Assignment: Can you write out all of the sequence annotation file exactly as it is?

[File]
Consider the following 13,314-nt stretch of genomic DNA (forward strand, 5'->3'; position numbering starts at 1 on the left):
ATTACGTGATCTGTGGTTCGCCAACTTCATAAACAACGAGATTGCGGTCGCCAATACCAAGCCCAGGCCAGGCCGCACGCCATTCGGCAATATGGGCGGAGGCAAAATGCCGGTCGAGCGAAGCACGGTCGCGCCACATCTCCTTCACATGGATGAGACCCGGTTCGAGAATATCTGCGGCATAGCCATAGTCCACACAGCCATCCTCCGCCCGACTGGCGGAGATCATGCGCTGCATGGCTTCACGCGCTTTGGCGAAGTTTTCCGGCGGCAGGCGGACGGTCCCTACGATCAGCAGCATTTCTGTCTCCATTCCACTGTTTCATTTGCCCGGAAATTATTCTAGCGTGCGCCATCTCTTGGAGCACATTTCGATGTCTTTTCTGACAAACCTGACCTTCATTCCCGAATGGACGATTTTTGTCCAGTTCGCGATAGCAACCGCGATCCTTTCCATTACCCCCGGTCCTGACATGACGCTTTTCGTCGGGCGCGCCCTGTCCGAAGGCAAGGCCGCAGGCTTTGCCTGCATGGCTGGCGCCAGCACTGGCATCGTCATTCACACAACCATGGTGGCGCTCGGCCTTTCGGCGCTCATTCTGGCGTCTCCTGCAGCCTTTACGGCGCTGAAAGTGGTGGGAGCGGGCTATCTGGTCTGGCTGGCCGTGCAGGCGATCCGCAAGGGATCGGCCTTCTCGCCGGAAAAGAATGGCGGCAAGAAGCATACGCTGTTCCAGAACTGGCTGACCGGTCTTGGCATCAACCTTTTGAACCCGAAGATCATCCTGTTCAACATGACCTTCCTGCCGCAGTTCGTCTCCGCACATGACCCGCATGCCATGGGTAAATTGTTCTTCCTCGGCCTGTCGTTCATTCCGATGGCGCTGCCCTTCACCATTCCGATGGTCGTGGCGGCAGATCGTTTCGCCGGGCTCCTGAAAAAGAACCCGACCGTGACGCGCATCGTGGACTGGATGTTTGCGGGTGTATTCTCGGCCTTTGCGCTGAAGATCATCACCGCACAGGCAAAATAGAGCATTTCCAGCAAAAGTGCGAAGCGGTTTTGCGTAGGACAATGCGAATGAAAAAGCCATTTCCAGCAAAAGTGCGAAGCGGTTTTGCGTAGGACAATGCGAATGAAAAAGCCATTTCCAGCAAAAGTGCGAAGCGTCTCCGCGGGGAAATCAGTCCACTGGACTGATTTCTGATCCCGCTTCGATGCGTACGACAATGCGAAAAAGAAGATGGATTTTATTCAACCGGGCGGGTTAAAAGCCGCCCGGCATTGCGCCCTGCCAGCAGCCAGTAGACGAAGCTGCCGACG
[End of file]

Consider the following 13,314-nt stretch of genomic DNA (forward strand, 5'->3'; position numbering starts at 1 on the left):
ATTACGTGATCTGTGGTTCGCCAACTTCATAAACAACGAGATTGCGGTCGCCAATACCAAGCCCAGGCCAGGCCGCACGCCATTCGGCAATATGGGCGGAGGCAAAATGCCGGTCGAGCGAAGCACGGTCGCGCCACATCTCCTTCACATGGATGAGACCCGGTTCGAGAATATCTGCGGCATAGCCATAGTCCACACAGCCATCCTCCGCCCGACTGGCGGAGATCATGCGCTGCATGGCTTCACGCGCTTTGGCGAAGTTTTCCGGCGGCAGGCGGACGGTCCCTACGATCAGCAGCATTTCTGTCTCCATTCCACTGTTTCATTTGCCCGGAAATTATTCTAGCGTGCGCCATCTCTTGGAGCACATTTCGATGTCTTTTCTGACAAACCTGACCTTCATTCCCGAATGGACGATTTTTGTCCAGTTCGCGATAGCAACCGCGATCCTTTCCATTACCCCCGGTCCTGACATGACGCTTTTCGTCGGGCGCGCCCTGTCCGAAGGCAAGGCCGCAGGCTTTGCCTGCATGGCTGGCGCCAGCACTGGCATCGTCATTCACACAACCATGGTGGCGCTCGGCCTTTCGGCGCTCATTCTGGCGTCTCCTGCAGCCTTTACGGCGCTGAAAGTGGTGGGAGCGGGCTATCTGGTCTGGCTGGCCGTGCAGGCGATCCGCAAGGGATCGGCCTTCTCGCCGGAAAAGAATGGCGGCAAGAAGCATACGCTGTTCCAGAACTGGCTGACCGGTCTTGGCATCAACCTTTTGAACCCGAAGATCATCCTGTTCAACATGACCTTCCTGCCGCAGTTCGTCTCCGCACATGACCCGCATGCCATGGGTAAATTGTTCTTCCTCGGCCTGTCGTTCATTCCGATGGCGCTGCCCTTCACCATTCCGATGGTCGTGGCGGCAGATCGTTTCGCCGGGCTCCTGAAAAAGAACCCGACCGTGACGCGCATCGTGGACTGGATGTTTGCGGGTGTATTCTCGGCCTTTGCGCTGAAGATCATCACCGCACAGGCAAAATAGAGCATTTCCAGCAAAAGTGCGAAGCGGTTTTGCGTAGGACAATGCGAATGAAAAAGCCATTTCCAGCAAAAGTGCGAAGCGGTTTTGCGTAGGACAATGCGAATGAAAAAGCCATTTCCAGCAAAAGTGCGAAGCGTCTCCGCGGGGAAATCAGTCCACTGGACTGATTTCTGATCCCGCTTCGATGCGTACGACAATGCGAAAAAGAAGATGGATTTTATTCAACCGGGCGGGTTAAAAGCCGCCCGGCATTGCGCCCTGCCAGCAGCCAGTAGACGAAGCTGCCGACG